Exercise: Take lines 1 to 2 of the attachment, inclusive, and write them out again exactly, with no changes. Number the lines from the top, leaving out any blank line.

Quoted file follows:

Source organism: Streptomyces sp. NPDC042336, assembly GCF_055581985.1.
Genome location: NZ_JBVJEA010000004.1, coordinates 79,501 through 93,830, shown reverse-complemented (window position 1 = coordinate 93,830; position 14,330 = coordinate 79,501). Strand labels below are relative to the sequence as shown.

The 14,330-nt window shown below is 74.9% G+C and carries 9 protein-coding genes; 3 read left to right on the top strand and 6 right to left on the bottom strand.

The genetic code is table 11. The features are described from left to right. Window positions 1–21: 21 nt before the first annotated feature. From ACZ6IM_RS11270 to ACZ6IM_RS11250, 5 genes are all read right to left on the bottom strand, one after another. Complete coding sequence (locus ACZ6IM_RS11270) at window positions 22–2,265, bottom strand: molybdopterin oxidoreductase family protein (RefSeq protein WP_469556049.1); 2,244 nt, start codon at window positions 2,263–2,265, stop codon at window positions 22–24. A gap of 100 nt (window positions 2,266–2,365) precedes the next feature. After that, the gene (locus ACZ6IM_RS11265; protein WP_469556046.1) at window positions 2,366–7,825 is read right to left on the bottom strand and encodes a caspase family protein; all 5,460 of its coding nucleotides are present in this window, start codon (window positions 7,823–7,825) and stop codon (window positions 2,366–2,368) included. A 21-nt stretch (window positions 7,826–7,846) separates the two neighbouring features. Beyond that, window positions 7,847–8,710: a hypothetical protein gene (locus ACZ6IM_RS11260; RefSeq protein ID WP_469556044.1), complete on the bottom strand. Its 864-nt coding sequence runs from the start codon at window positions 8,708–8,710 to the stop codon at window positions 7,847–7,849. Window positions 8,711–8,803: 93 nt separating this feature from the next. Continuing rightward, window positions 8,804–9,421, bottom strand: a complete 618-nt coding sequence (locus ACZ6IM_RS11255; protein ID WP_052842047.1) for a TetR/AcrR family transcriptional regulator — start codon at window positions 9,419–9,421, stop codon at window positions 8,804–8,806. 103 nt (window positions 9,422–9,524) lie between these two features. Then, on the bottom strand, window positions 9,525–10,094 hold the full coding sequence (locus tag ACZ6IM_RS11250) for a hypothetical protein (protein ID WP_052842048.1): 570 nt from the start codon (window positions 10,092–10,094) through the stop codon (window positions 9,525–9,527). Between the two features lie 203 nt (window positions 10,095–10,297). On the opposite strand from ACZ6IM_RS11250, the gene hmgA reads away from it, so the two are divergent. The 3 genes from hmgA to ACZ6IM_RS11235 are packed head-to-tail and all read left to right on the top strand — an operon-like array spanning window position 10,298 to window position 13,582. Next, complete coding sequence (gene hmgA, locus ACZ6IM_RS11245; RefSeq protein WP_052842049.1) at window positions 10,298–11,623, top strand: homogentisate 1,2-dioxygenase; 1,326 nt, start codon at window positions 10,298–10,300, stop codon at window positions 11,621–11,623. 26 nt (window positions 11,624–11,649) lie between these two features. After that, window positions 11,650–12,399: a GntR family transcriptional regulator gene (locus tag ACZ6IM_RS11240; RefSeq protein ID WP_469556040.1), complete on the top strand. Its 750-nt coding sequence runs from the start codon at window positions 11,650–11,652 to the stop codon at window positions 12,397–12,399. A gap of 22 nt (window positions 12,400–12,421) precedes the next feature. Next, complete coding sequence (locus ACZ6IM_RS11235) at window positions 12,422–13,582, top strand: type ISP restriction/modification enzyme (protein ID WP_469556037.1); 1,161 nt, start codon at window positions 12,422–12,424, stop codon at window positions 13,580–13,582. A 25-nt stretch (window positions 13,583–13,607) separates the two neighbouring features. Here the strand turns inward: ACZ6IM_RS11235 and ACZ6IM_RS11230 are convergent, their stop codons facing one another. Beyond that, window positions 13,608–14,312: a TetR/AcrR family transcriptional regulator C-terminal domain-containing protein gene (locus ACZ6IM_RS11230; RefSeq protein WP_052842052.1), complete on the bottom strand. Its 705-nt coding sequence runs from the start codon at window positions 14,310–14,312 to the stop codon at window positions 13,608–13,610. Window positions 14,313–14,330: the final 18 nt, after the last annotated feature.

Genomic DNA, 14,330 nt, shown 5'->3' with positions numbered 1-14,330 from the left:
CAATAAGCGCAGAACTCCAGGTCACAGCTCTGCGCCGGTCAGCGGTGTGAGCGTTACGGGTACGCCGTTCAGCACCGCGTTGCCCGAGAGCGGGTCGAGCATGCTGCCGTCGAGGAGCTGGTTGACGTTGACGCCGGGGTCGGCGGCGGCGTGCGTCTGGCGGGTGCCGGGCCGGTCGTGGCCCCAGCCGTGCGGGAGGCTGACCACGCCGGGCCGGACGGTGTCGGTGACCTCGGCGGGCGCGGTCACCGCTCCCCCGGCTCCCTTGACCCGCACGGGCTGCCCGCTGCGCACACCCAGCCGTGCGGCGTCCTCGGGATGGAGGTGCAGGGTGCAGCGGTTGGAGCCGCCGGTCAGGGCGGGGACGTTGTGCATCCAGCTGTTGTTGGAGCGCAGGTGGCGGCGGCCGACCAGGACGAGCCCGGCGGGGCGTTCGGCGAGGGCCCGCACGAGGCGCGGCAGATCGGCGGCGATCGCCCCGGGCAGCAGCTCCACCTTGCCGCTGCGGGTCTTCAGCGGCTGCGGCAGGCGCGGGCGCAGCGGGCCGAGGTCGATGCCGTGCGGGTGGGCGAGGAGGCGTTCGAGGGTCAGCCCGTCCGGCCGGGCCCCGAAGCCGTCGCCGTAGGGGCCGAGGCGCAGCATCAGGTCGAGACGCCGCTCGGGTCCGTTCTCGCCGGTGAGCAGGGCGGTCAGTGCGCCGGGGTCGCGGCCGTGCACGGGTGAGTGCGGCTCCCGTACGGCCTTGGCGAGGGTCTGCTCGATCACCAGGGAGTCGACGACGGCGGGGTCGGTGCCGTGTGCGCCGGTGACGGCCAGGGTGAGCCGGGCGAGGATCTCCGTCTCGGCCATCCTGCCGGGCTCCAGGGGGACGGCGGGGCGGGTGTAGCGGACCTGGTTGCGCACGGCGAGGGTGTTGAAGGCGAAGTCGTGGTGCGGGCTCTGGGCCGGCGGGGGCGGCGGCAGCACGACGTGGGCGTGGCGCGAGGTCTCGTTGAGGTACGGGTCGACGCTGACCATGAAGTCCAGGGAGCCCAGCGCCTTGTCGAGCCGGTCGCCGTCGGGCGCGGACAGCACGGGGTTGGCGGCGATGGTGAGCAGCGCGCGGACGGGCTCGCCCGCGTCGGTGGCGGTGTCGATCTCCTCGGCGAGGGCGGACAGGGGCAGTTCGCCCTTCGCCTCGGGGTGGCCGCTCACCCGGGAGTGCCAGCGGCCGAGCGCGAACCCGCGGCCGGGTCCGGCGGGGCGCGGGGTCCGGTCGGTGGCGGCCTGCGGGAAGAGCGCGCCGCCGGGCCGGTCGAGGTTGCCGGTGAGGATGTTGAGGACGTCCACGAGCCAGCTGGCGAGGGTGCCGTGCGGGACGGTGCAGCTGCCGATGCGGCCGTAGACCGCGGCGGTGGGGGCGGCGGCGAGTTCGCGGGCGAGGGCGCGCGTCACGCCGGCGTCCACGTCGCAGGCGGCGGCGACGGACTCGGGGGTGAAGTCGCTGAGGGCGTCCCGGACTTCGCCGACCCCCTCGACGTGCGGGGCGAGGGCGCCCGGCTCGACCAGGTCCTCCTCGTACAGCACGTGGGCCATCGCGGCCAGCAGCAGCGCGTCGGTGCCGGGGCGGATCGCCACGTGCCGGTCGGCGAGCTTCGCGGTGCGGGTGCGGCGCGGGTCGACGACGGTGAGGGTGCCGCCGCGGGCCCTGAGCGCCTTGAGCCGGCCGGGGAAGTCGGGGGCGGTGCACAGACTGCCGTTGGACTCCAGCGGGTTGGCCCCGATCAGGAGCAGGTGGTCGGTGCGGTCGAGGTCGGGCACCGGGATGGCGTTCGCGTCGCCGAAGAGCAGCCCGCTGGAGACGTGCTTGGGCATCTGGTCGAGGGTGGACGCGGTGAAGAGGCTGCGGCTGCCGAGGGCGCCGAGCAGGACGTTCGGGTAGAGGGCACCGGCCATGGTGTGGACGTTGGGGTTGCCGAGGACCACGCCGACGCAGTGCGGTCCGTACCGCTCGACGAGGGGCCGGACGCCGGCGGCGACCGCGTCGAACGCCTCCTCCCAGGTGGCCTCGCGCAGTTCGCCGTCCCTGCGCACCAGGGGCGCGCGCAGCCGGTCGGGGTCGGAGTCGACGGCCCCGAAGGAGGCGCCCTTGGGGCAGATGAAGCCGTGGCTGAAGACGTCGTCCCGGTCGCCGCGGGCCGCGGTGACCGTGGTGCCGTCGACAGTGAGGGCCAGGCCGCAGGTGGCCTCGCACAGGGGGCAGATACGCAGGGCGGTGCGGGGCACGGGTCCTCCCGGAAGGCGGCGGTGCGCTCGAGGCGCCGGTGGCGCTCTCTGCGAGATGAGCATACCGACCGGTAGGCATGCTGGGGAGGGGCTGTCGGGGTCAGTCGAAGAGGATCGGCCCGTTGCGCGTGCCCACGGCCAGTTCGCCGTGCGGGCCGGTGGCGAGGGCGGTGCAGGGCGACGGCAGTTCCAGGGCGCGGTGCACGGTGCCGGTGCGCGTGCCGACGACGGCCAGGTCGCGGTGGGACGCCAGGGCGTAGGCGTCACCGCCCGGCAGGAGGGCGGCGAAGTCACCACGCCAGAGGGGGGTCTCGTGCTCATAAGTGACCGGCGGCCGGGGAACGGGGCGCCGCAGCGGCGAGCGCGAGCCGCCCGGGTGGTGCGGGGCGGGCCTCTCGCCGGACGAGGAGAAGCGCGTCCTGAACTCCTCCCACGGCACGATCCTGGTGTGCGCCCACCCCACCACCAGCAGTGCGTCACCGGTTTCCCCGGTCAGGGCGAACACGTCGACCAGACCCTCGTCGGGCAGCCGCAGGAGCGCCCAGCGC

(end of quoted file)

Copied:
Source organism: Streptomyces sp. NPDC042336, assembly GCF_055581985.1.
Genome location: NZ_JBVJEA010000004.1, coordinates 79,501 through 93,830, shown reverse-complemented (window position 1 = coordinate 93,830; position 14,330 = coordinate 79,501). Strand labels below are relative to the sequence as shown.